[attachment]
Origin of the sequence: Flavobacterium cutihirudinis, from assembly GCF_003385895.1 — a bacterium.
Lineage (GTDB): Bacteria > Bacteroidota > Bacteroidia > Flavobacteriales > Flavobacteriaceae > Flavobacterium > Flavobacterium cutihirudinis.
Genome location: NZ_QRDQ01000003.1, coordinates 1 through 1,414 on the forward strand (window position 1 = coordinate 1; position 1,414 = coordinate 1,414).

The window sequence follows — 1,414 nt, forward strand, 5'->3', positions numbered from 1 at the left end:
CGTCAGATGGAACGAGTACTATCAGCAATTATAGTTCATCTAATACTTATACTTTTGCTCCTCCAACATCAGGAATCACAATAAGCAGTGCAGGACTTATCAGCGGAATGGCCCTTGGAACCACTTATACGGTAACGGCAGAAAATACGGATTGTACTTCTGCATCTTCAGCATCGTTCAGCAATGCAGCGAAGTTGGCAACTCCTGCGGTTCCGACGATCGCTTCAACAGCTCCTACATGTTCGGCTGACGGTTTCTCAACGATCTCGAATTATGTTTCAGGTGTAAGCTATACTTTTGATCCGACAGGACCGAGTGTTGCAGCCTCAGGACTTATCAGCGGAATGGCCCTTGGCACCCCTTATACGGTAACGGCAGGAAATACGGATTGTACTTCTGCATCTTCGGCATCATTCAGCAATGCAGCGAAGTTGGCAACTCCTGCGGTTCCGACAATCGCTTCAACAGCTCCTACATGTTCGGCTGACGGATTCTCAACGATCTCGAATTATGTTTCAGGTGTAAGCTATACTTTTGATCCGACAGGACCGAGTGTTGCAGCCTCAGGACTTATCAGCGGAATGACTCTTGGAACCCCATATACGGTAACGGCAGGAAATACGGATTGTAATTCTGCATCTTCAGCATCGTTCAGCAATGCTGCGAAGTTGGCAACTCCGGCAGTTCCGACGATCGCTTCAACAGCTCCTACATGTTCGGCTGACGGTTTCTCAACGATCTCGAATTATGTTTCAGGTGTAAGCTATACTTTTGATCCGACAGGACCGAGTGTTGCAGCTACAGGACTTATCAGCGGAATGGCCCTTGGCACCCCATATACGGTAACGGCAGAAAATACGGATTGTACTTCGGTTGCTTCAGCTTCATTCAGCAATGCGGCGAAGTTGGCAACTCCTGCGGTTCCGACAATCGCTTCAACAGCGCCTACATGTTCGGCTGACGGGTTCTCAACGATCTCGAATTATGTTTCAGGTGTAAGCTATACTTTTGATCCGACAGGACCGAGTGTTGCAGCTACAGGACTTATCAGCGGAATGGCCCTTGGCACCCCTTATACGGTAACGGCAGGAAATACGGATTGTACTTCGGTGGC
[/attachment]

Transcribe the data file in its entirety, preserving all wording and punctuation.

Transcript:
Origin of the sequence: Flavobacterium cutihirudinis, from assembly GCF_003385895.1 — a bacterium.
Lineage (GTDB): Bacteria > Bacteroidota > Bacteroidia > Flavobacteriales > Flavobacteriaceae > Flavobacterium > Flavobacterium cutihirudinis.
Genome location: NZ_QRDQ01000003.1, coordinates 1 through 1,414 on the forward strand (window position 1 = coordinate 1; position 1,414 = coordinate 1,414).

The window sequence follows — 1,414 nt, forward strand, 5'->3', positions numbered from 1 at the left end:
CGTCAGATGGAACGAGTACTATCAGCAATTATAGTTCATCTAATACTTATACTTTTGCTCCTCCAACATCAGGAATCACAATAAGCAGTGCAGGACTTATCAGCGGAATGGCCCTTGGAACCACTTATACGGTAACGGCAGAAAATACGGATTGTACTTCTGCATCTTCAGCATCGTTCAGCAATGCAGCGAAGTTGGCAACTCCTGCGGTTCCGACGATCGCTTCAACAGCTCCTACATGTTCGGCTGACGGTTTCTCAACGATCTCGAATTATGTTTCAGGTGTAAGCTATACTTTTGATCCGACAGGACCGAGTGTTGCAGCCTCAGGACTTATCAGCGGAATGGCCCTTGGCACCCCTTATACGGTAACGGCAGGAAATACGGATTGTACTTCTGCATCTTCGGCATCATTCAGCAATGCAGCGAAGTTGGCAACTCCTGCGGTTCCGACAATCGCTTCAACAGCTCCTACATGTTCGGCTGACGGATTCTCAACGATCTCGAATTATGTTTCAGGTGTAAGCTATACTTTTGATCCGACAGGACCGAGTGTTGCAGCCTCAGGACTTATCAGCGGAATGACTCTTGGAACCCCATATACGGTAACGGCAGGAAATACGGATTGTAATTCTGCATCTTCAGCATCGTTCAGCAATGCTGCGAAGTTGGCAACTCCGGCAGTTCCGACGATCGCTTCAACAGCTCCTACATGTTCGGCTGACGGTTTCTCAACGATCTCGAATTATGTTTCAGGTGTAAGCTATACTTTTGATCCGACAGGACCGAGTGTTGCAGCTACAGGACTTATCAGCGGAATGGCCCTTGGCACCCCATATACGGTAACGGCAGAAAATACGGATTGTACTTCGGTTGCTTCAGCTTCATTCAGCAATGCGGCGAAGTTGGCAACTCCTGCGGTTCCGACAATCGCTTCAACAGCGCCTACATGTTCGGCTGACGGGTTCTCAACGATCTCGAATTATGTTTCAGGTGTAAGCTATACTTTTGATCCGACAGGACCGAGTGTTGCAGCTACAGGACTTATCAGCGGAATGGCCCTTGGCACCCCTTATACGGTAACGGCAGGAAATACGGATTGTACTTCGGTGGC